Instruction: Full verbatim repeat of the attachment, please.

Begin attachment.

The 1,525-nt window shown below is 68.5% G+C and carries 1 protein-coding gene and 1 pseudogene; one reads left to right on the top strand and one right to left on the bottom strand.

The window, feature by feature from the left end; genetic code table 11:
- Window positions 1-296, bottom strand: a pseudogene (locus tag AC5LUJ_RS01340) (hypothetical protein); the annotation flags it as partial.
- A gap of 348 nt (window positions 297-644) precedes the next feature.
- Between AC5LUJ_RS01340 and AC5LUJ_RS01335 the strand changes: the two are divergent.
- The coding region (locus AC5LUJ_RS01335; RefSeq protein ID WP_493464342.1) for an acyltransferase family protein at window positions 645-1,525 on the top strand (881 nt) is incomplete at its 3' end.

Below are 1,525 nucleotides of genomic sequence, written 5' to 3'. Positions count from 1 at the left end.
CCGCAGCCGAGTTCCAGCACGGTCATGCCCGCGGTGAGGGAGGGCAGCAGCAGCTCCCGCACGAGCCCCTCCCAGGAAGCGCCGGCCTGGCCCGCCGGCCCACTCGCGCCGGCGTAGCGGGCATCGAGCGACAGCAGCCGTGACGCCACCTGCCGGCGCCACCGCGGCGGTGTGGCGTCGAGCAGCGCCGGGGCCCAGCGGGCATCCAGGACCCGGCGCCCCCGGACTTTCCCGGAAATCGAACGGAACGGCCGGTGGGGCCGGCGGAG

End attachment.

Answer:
The 1,525-nt window shown below is 68.5% G+C and carries 1 protein-coding gene and 1 pseudogene; one reads left to right on the top strand and one right to left on the bottom strand.

The window, feature by feature from the left end; genetic code table 11:
- Window positions 1-296, bottom strand: a pseudogene (locus tag AC5LUJ_RS01340) (hypothetical protein); the annotation flags it as partial.
- A gap of 348 nt (window positions 297-644) precedes the next feature.
- Between AC5LUJ_RS01340 and AC5LUJ_RS01335 the strand changes: the two are divergent.
- The coding region (locus AC5LUJ_RS01335; RefSeq protein ID WP_493464342.1) for an acyltransferase family protein at window positions 645-1,525 on the top strand (881 nt) is incomplete at its 3' end.

Below are 1,525 nucleotides of genomic sequence, written 5' to 3'. Positions count from 1 at the left end.
CCGCAGCCGAGTTCCAGCACGGTCATGCCCGCGGTGAGGGAGGGCAGCAGCAGCTCCCGCACGAGCCCCTCCCAGGAAGCGCCGGCCTGGCCCGCCGGCCCACTCGCGCCGGCGTAGCGGGCATCGAGCGACAGCAGCCGTGACGCCACCTGCCGGCGCCACCGCGGCGGTGTGGCGTCGAGCAGCGCCGGGGCCCAGCGGGCATCCAGGACCCGGCGCCCCCGGACTTTCCCGGAAATCGAACGGAACGGCCGGTGGGGCCGGCGGAG